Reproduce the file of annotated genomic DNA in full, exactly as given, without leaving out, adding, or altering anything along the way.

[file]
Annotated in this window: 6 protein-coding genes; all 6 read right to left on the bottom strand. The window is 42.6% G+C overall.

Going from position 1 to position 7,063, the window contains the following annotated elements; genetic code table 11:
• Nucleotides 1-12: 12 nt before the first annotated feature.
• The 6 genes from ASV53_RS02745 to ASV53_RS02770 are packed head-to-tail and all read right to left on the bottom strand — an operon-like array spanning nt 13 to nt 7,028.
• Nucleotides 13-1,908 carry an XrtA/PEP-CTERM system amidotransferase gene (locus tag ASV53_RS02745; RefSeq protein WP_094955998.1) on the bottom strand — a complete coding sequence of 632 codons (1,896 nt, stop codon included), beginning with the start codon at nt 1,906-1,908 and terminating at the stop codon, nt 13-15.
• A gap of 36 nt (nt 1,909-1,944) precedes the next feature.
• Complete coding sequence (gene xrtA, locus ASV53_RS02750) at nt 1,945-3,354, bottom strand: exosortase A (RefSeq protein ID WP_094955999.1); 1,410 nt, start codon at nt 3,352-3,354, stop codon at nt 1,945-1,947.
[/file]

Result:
Annotated in this window: 6 protein-coding genes; all 6 read right to left on the bottom strand. The window is 42.6% G+C overall.

Going from position 1 to position 7,063, the window contains the following annotated elements; genetic code table 11:
• Nucleotides 1-12: 12 nt before the first annotated feature.
• The 6 genes from ASV53_RS02745 to ASV53_RS02770 are packed head-to-tail and all read right to left on the bottom strand — an operon-like array spanning nt 13 to nt 7,028.
• Nucleotides 13-1,908 carry an XrtA/PEP-CTERM system amidotransferase gene (locus tag ASV53_RS02745; RefSeq protein WP_094955998.1) on the bottom strand — a complete coding sequence of 632 codons (1,896 nt, stop codon included), beginning with the start codon at nt 1,906-1,908 and terminating at the stop codon, nt 13-15.
• A gap of 36 nt (nt 1,909-1,944) precedes the next feature.
• Complete coding sequence (gene xrtA, locus ASV53_RS02750) at nt 1,945-3,354, bottom strand: exosortase A (RefSeq protein ID WP_094955999.1); 1,410 nt, start codon at nt 3,352-3,354, stop codon at nt 1,945-1,947.